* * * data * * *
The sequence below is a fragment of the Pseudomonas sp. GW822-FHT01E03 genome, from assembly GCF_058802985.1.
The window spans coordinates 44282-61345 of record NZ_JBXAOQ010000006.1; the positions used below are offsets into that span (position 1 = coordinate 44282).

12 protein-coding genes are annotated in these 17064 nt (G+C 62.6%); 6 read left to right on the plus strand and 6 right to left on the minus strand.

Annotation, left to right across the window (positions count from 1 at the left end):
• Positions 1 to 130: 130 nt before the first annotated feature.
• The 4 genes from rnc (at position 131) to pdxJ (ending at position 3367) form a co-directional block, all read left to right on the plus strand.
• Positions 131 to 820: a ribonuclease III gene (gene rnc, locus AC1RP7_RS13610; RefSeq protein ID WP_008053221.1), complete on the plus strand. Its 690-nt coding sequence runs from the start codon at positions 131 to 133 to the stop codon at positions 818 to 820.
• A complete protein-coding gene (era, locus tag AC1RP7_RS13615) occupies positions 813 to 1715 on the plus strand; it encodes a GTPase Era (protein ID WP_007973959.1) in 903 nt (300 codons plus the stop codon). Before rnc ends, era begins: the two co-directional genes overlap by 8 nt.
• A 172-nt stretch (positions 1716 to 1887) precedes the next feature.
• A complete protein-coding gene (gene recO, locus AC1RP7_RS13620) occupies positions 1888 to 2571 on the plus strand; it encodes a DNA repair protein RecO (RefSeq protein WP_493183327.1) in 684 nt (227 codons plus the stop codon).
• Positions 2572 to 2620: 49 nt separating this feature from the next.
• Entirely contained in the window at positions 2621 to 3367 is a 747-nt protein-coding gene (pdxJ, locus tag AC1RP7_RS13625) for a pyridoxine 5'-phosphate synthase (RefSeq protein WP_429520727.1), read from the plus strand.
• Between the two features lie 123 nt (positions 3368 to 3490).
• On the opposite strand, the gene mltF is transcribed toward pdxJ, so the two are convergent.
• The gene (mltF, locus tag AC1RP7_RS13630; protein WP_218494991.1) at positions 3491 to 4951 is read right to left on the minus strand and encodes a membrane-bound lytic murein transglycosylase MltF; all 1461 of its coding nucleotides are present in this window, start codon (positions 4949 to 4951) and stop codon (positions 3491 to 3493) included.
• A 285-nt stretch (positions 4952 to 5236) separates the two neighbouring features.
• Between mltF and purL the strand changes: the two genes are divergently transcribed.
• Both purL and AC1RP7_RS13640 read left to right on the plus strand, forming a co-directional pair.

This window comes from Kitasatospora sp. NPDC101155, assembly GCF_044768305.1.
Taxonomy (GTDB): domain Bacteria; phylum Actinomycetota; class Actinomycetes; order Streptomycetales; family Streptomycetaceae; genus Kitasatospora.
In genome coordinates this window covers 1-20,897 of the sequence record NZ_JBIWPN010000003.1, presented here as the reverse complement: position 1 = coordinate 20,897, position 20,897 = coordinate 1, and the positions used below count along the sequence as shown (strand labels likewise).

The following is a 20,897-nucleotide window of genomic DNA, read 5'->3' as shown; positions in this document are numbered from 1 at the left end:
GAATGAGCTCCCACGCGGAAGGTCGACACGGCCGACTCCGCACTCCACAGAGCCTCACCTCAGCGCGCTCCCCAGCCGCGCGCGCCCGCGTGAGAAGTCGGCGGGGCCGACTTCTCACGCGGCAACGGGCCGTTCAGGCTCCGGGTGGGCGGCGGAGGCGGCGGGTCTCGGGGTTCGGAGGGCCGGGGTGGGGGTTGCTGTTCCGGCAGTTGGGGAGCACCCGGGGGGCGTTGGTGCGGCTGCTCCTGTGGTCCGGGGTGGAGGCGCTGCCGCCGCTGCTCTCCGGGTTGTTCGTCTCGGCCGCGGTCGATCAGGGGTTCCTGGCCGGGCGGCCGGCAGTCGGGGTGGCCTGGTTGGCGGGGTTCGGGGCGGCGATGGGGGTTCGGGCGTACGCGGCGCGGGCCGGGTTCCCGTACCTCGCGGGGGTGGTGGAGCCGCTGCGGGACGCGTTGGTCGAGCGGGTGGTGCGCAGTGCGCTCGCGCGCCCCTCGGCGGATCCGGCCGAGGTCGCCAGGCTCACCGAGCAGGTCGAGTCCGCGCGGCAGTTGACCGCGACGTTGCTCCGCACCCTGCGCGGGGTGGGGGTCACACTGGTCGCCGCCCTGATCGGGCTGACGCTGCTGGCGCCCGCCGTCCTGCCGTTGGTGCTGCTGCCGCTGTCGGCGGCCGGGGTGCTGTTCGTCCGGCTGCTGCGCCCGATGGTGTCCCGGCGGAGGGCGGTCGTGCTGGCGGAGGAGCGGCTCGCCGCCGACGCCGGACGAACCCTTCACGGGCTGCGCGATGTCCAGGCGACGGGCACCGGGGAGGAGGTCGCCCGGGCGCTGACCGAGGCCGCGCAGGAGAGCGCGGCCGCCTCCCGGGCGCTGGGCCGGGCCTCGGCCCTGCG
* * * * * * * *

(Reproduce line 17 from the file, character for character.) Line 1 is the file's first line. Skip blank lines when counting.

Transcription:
• Between mltF and purL the strand changes: the two genes are divergently transcribed.